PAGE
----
Latest Oyster Stories
Local Oysters, Local Beer, and the Aquarium Create an Unrivaled Experience for One Great Price! Charleston, S.C.
Local Catch on Tap for Four-course Sustainable Seafood Dinner Charleston, S.C.
Aiming to be on any platform where people want to read, Oyster takes the next step in product expansion NEW YORK, July 24, 2014 /PRNewswire/ --
Researchers at Bigelow Laboratory for Ocean Sciences dug into the last 70 years of peer-reviewed publications about protozoan parasites that infest bivalve mollusks and found that when an organism can be cultured in the laboratory, more papers and greater understanding result.
Northeastern University ecologist David Kimbro claims to have watched a lot of TV growing up, particularly The Brady Bunch. “You could kind of get a flavor for how an episode was going to turn out based on how Jan or Peter were faring—you know, the middle kids,” said Kimbro, an assistant professor in the Department of Marine and Environmental Sciences.
Ebook Subscription App Expands Partnership with HarperCollins and Adds More Than 500 New Publisher Partners NEW YORK, May 8, 2014 /PRNewswire/ --
Oyster aquaculture in the Potomac River estuary could result in significant improvements to water quality.
Little Creek Oyster Farm and Northforkoysters.com have opened new slots in their exclusive Private Rack Program for the 2014-2015 growing season.
SHACKLEFORDS, Va., Feb.
Fenstermaker experts in survey & mapping, environmental compliance, and engineering attend Winter NAPE this week to support the energy industry and introduce a new specialized service: Oyster
The Atlantic Winged Oyster, Pteria Colymbus, is a species of bivalve mollusk belonging to the family Pteriidae. It can be found along the Atlantic coast of North Carolina to Brazil and Bermuda. This Atlantic Winged Oyster grows to about 2.8 inches long and is a distinctive, asymmetric shape. The hinge is long and strait with one wing drawn out a long way and the other one much smaller. The upper valve is brownish, often mottled with some paler markings. The lower valve is smaller and...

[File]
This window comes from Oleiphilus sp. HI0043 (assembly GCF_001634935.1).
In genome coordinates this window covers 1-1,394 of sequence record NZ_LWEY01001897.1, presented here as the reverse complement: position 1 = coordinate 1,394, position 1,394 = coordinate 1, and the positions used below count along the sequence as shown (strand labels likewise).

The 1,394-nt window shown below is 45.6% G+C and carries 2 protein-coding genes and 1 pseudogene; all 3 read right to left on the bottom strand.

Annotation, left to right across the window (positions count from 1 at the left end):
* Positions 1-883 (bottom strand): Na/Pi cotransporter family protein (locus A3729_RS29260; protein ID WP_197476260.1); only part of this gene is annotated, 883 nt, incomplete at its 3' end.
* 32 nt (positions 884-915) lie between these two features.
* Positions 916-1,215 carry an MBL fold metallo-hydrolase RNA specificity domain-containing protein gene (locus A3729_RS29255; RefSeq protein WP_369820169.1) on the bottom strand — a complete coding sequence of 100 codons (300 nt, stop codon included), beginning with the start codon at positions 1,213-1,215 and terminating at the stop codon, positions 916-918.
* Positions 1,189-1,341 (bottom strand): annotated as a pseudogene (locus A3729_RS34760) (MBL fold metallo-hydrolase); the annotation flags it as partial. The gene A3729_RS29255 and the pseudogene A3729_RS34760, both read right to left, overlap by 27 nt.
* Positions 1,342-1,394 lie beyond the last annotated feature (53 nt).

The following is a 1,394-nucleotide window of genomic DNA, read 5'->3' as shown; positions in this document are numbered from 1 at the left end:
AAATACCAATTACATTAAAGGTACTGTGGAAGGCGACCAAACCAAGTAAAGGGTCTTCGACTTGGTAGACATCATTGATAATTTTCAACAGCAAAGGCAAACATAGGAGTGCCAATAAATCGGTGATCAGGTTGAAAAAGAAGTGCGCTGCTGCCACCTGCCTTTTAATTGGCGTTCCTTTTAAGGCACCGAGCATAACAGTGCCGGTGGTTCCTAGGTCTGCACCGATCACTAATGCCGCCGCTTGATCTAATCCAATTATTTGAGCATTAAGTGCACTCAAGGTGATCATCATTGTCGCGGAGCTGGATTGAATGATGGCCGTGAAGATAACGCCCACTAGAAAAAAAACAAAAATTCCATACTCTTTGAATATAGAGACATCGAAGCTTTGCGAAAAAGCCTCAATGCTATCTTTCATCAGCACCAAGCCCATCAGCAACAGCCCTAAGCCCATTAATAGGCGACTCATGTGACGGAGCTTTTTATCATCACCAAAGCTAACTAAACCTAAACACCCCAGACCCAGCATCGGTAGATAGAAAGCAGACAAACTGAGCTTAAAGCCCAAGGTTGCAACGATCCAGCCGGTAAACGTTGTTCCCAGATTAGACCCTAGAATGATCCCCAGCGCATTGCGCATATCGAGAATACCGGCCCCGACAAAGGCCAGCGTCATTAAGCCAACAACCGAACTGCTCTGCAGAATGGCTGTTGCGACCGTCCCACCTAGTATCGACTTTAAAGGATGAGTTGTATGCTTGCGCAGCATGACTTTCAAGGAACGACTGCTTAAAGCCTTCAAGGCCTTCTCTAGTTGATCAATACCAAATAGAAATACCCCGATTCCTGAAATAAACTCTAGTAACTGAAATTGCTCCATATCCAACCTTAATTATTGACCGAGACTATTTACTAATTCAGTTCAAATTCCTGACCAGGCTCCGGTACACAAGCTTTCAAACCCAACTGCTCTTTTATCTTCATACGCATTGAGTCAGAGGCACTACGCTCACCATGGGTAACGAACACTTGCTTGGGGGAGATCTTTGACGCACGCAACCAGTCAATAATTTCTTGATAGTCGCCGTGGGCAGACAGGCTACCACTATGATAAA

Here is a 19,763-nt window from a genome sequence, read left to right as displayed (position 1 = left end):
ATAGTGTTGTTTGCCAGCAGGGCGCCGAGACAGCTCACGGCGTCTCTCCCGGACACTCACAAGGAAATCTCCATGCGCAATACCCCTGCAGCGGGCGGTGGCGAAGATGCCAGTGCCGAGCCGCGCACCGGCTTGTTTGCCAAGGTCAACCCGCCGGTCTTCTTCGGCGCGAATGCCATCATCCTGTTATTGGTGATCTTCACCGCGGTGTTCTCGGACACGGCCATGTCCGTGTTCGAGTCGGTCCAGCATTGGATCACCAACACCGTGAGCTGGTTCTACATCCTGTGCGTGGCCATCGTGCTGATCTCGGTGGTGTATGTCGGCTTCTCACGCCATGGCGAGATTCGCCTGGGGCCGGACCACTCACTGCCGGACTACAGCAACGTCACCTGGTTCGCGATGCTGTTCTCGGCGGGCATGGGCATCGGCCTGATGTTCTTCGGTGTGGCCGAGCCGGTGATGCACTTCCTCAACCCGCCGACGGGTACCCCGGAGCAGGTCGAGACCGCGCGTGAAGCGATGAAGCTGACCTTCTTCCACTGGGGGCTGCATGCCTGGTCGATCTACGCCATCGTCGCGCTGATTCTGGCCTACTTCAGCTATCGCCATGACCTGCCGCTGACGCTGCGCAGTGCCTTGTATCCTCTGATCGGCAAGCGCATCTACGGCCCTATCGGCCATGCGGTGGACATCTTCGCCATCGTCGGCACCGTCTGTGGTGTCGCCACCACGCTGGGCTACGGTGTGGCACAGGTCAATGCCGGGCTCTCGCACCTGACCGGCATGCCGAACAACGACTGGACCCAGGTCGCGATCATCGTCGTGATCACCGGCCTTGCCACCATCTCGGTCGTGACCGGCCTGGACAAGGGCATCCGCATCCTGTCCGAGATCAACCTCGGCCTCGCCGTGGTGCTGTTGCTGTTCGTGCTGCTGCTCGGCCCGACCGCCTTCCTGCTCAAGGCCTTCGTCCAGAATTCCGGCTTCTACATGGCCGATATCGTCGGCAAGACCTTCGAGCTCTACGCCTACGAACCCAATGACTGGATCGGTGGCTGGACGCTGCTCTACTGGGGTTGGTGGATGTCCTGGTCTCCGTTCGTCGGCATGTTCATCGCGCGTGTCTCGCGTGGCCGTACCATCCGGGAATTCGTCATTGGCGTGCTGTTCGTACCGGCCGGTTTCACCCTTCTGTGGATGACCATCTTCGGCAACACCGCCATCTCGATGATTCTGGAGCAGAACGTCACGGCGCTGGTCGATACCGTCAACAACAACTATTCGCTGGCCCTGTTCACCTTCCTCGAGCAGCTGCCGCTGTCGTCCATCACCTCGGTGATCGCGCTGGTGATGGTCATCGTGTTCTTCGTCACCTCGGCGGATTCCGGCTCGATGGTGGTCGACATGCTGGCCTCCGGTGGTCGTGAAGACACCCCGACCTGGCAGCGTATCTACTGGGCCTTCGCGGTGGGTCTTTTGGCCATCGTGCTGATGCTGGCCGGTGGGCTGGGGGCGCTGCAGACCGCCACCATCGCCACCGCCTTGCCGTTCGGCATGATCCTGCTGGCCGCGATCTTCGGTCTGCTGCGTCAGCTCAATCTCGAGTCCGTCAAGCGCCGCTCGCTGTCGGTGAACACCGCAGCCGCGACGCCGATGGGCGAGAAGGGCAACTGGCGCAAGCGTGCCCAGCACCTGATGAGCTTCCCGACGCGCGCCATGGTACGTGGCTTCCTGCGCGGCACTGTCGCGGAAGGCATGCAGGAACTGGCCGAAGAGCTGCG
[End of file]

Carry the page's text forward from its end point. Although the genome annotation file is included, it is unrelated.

Pinctada maxima is a species of pearl oyster, a marine bivalve mollusk belonging to the family Pteriidae, the pearl oysters. There are two different color varieties: the White lipped oyster and the Gold lipped oyster. These bivalves are considered to be the largest pearl oysters in the world. They have a very strong inner shell layer composed of nacre, also known as “mother of pearl”. They’re significant in the cultured pearl industry as they are used to produce South Sea pearls....
The Flat Tree Oyster, Isognomon alatus, is a species of bivalve mollusk belonging to the family Isognomonidae. It can be seen along the Atlantic coast of North America, ranging from southern Florida to Brazil and Bermuda. This oyster has two thin and irregularly shaped valves that are joined by a long straight hinge. The exterior is sculpted by a large number of rough, concentric rings with loose flakes and varies in color from a pale brownish olive to a purplish black. The nacre on the...
Lopha cristagalli, also known as cockscomb oyster, is a species of marine bivalve mollusks within the family Ostreidae. This species has a shell with the potential to reach a maximum diameter of roughly 20.5 centimeters, 10 centimeters being the most common. The coloration varies from dark to light purple and is thick, strongly ribbed, and slightly inequitable shell. The shell inside is porcelaneous, normally a purplish-brown or whitish. The margins of the valves have a distinctive zig-zag...
The windowpane oyster, Placuna placenta, alternatively known as capiz, is a bivalve marine mollusk belonging to the family Placunidae. Among the species within the genus, only the P. placenta has an outer shell that is sufficiently translucent for commercial use. This mollusk can be found from the shallows of the Gulf of Aden, to around India, then Malaysia to the southern South China Sea, and around the Philippines. Capiz, a province in the Philippines, gets its name from this shell which...
- To fire mitraille at.